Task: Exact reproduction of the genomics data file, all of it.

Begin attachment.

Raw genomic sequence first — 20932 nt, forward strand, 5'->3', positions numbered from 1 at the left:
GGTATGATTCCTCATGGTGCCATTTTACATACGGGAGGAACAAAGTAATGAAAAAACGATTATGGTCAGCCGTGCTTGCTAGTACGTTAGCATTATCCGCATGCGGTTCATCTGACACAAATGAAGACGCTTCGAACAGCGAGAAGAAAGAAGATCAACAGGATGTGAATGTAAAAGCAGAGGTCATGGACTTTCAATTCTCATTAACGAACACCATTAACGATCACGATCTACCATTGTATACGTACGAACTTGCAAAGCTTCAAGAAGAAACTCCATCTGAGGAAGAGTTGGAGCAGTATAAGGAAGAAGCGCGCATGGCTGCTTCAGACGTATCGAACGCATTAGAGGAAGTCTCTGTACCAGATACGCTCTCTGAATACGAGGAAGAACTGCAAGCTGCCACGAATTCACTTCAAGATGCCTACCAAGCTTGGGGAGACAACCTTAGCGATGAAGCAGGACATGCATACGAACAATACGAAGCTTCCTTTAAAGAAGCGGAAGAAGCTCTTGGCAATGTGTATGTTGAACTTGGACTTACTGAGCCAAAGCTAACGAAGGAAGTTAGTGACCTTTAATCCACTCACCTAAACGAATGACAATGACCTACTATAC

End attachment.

Raw genomic sequence first — 20932 nt, forward strand, 5'->3', positions numbered from 1 at the left:
GGTATGATTCCTCATGGTGCCATTTTACATACGGGAGGAACAAAGTAATGAAAAAACGATTATGGTCAGCCGTGCTTGCTAGTACGTTAGCATTATCCGCATGCGGTTCATCTGACACAAATGAAGACGCTTCGAACAGCGAGAAGAAAGAAGATCAACAGGATGTGAATGTAAAAGCAGAGGTCATGGACTTTCAATTCTCATTAACGAACACCATTAACGATCACGATCTACCATTGTATACGTACGAACTTGCAAAGCTTCAAGAAGAAACTCCATCTGAGGAAGAGTTGGAGCAGTATAAGGAAGAAGCGCGCATGGCTGCTTCAGACGTATCGAACGCATTAGAGGAAGTCTCTGTACCAGATACGCTCTCTGAATACGAGGAAGAACTGCAAGCTGCCACGAATTCACTTCAAGATGCCTACCAAGCTTGGGGAGACAACCTTAGCGATGAAGCAGGACATGCATACGAACAATACGAAGCTTCCTTTAAAGAAGCGGAAGAAGCTCTTGGCAATGTGTATGTTGAACTTGGACTTACTGAGCCAAAGCTAACGAAGGAAGTTAGTGACCTTTAATCCACTCACCTAAACGAATGACAATGACCTACTATAC